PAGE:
Growing degree-days are used as a guide to planting and for determining the approximate dates when a crop will be ready for harvesting. A growing degree-day is defined as a day on which the mean daily temperature is one degree above the base temperature-minimum temperature required for growth of a particular crop. For sweet corn, the base temperature is 50F and, for peas, the base temperature is 40F.

    The mean temperature on a summer day in Iowa might be 80F. If the base temperature for beans was 50F, then the beans would accumulate 30 growing degree-days. Theoretically, beans can be harvested when it accumulates a total of 1200 growing degree-days. So, if beans are planted in early April and each day thereafter averages about 30 growing degree-days, the beans would be ready for harvest about 40 days later, or around the middle of May. Although moisture, variation of temperature and other factors are not taken into account, growing degree-days serve as a useful guide in forecasting approximate dates of crop maturity.
  4. KenH

    KenH LawnSite Bronze Member
    from CT
    Messages: 1,622

    Id be interested. I 'used' to call the Ag station for updates, but as you can imagine, it became tiresome and I wasnt always on top of it.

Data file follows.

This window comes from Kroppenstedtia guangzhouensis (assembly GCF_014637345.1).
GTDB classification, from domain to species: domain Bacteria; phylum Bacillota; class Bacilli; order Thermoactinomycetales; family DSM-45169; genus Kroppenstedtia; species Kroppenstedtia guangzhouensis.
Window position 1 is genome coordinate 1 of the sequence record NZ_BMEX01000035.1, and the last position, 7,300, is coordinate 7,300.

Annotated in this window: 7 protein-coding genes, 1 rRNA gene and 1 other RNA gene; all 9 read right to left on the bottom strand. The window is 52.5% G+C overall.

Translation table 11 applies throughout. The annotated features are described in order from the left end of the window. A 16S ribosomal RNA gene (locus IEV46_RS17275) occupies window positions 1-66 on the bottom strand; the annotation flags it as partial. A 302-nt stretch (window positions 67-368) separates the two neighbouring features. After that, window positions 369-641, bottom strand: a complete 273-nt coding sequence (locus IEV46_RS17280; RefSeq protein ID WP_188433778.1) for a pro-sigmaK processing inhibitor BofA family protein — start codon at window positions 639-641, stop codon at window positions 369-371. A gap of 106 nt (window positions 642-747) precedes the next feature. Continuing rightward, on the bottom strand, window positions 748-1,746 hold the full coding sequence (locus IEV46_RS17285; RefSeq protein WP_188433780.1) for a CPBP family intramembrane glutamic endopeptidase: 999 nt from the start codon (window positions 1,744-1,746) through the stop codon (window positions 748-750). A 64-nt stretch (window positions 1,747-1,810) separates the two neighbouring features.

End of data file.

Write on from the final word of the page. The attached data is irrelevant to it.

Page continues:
5. tremor

    tremor LawnSite Bronze Member
    Messages: 1,476


    Send me an email to:


    I'll keep a list for a few days to see who else wants in. Then I'll forward everone the program.

    Beware! It's a big file & it does contain macros....my antivirus program went nuts when I got it. LOL

    First make a list of pest targets we want to install. Then we'll need the Degree Day data to input for each pest. This is where I really need help. I haven't found a single source for all the data needed. But if a half dozen of us each volunteer to contact our local ag or turf science school we can move ahead more swiftly. Obviously all volunteers will have to "own a portion of the list". It will do no good to have 6 people all looking up the same thing & have no one looking up another.

    Once all the items are installed, it might be possible to post the data here for daily lookups.

  6. GroundKprs

    GroundKprs LawnSite Bronze Member
    Messages: 1,969

    Great mind tickler, Steve. This is copied from an older post :

    The observance of temperatures is essential to understanding the activity of nature. The temperature model of most interest to me is the growing degree day model. I will type "GDD50" or "gdd40" here, because I do not know how to type subscripts, but you will almost always see the "GDD" or "gdd" followed by a subscript number. This number is the baseline temperature for the model used in the writer's data. GDD's are modeled for different plants, and for different areas of the country, so you will see different baseline temperatures used. This idea of GDDs has been used for a long time in agriculture in our country. Where I am we generally use GDD50 for landscape plants.